“The protests are a valuable use of learning time because they raise awareness about global warming – an important step in convincing people to change their behaviour.” she says.
“Every bit of action taken against the climate crisis is relevant. Although posting about it on your Instagram feed doesn’t make a difference, you’re educating other people on the topic. It’s the same for the protests.”
In addition to incorporating climate-change education into numerous courses, King’s-Edgehill has invested in making changes and has become a certified Nova Scotia ‘Green School’ in the process.
Some educators disagree that protests, which require students to take a day off school, are necessary. When Seagram met with other school adminstrators in the area beforehand, it was clear he was the only one on board with the demonstrations. He recalls that one head teacher threatened to suspend students for even advertising the protest, let alone missing a day of school to attend.
The culture of schools presents a big challenge, says Naini Basu, a Primary Years Programme (PYP) teacher. “Schools can get in the way of student agency because things are done in a certain way. Many times, students want to move things forward but cannot as the adults tell them it is not possible. Educators need to get their act together and ensure student agency is supported. Mark Twain’s quote is so apt here: ‘Don’t let your schooling interfere with your education’.”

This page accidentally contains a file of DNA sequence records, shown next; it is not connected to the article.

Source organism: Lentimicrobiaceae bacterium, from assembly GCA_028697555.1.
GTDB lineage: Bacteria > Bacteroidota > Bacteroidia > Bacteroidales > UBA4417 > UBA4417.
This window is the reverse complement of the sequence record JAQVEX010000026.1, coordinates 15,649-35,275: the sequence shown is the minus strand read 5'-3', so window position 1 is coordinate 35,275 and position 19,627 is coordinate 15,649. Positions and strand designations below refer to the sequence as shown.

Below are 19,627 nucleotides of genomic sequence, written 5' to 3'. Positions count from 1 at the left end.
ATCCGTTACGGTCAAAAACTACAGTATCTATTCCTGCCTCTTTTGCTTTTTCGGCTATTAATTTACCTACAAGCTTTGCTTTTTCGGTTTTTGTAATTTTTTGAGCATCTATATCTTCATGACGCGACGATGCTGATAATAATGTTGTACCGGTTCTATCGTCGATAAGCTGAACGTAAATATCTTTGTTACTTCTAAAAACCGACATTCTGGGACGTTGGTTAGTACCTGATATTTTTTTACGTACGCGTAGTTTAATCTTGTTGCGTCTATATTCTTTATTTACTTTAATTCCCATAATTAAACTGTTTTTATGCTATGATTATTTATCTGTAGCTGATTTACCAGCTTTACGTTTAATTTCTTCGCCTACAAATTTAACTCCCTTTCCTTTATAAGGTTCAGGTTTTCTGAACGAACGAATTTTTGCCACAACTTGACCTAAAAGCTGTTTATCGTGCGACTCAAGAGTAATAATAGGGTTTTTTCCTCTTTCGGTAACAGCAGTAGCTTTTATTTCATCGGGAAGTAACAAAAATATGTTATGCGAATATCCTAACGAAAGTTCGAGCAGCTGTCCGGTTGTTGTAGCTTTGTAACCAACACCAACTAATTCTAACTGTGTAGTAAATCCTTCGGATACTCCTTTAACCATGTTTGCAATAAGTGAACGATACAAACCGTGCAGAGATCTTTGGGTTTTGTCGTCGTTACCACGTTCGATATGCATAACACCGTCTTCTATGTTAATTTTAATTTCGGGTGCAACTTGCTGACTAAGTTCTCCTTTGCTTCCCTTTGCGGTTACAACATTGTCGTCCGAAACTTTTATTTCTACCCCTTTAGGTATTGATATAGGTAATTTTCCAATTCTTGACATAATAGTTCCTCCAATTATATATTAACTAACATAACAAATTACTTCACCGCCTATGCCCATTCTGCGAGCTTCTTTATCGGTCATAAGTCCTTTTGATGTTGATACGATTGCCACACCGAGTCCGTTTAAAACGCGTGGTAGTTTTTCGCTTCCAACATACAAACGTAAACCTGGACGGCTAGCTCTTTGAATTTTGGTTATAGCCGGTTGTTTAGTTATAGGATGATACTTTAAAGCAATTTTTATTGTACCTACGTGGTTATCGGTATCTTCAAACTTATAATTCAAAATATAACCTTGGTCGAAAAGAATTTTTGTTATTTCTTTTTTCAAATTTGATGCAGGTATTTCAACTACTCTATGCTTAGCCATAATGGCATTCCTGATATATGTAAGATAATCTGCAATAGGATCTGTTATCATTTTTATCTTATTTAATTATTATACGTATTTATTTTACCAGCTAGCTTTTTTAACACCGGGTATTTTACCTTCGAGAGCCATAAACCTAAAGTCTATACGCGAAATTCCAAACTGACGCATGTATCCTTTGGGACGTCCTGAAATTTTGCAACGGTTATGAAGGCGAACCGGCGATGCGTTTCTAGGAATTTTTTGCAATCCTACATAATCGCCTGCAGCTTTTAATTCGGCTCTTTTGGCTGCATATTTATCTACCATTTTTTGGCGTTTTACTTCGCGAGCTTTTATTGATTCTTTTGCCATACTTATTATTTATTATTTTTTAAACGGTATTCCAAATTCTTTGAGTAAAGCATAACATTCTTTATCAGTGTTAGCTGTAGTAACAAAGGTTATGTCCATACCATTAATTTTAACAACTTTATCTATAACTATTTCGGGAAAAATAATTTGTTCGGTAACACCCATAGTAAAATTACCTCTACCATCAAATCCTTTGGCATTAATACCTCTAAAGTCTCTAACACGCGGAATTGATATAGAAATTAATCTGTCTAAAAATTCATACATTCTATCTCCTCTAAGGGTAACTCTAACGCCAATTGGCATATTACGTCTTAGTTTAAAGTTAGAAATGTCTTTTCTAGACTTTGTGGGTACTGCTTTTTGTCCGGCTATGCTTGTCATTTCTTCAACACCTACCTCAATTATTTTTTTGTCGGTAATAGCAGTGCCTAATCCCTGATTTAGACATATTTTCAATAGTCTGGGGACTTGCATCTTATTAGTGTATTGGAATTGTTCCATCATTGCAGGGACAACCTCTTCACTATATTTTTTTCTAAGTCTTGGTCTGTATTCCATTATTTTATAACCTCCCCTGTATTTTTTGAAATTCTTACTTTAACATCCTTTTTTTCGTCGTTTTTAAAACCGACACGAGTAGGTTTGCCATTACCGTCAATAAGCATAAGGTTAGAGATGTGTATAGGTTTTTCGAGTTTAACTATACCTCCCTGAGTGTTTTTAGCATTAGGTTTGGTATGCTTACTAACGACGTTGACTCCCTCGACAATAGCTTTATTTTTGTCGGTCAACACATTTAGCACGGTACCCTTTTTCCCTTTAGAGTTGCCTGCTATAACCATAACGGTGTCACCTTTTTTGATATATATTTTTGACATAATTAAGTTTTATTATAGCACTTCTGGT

She says “I completely agree with the school walkouts. Learning is not compromised. In fact, it enriches learning – the protests and walkouts are a fine example of a student agency. Students know they matter.”
At Basu’s school Town Centre Private Schools, in Canada, students have been learning about plants and insects and their role in the ecosystem, which has led to them creating a ‘bee-friendly garden’ on the school grounds. Some students have started growing their own gardens at home, too.
Creating change from inside the classroom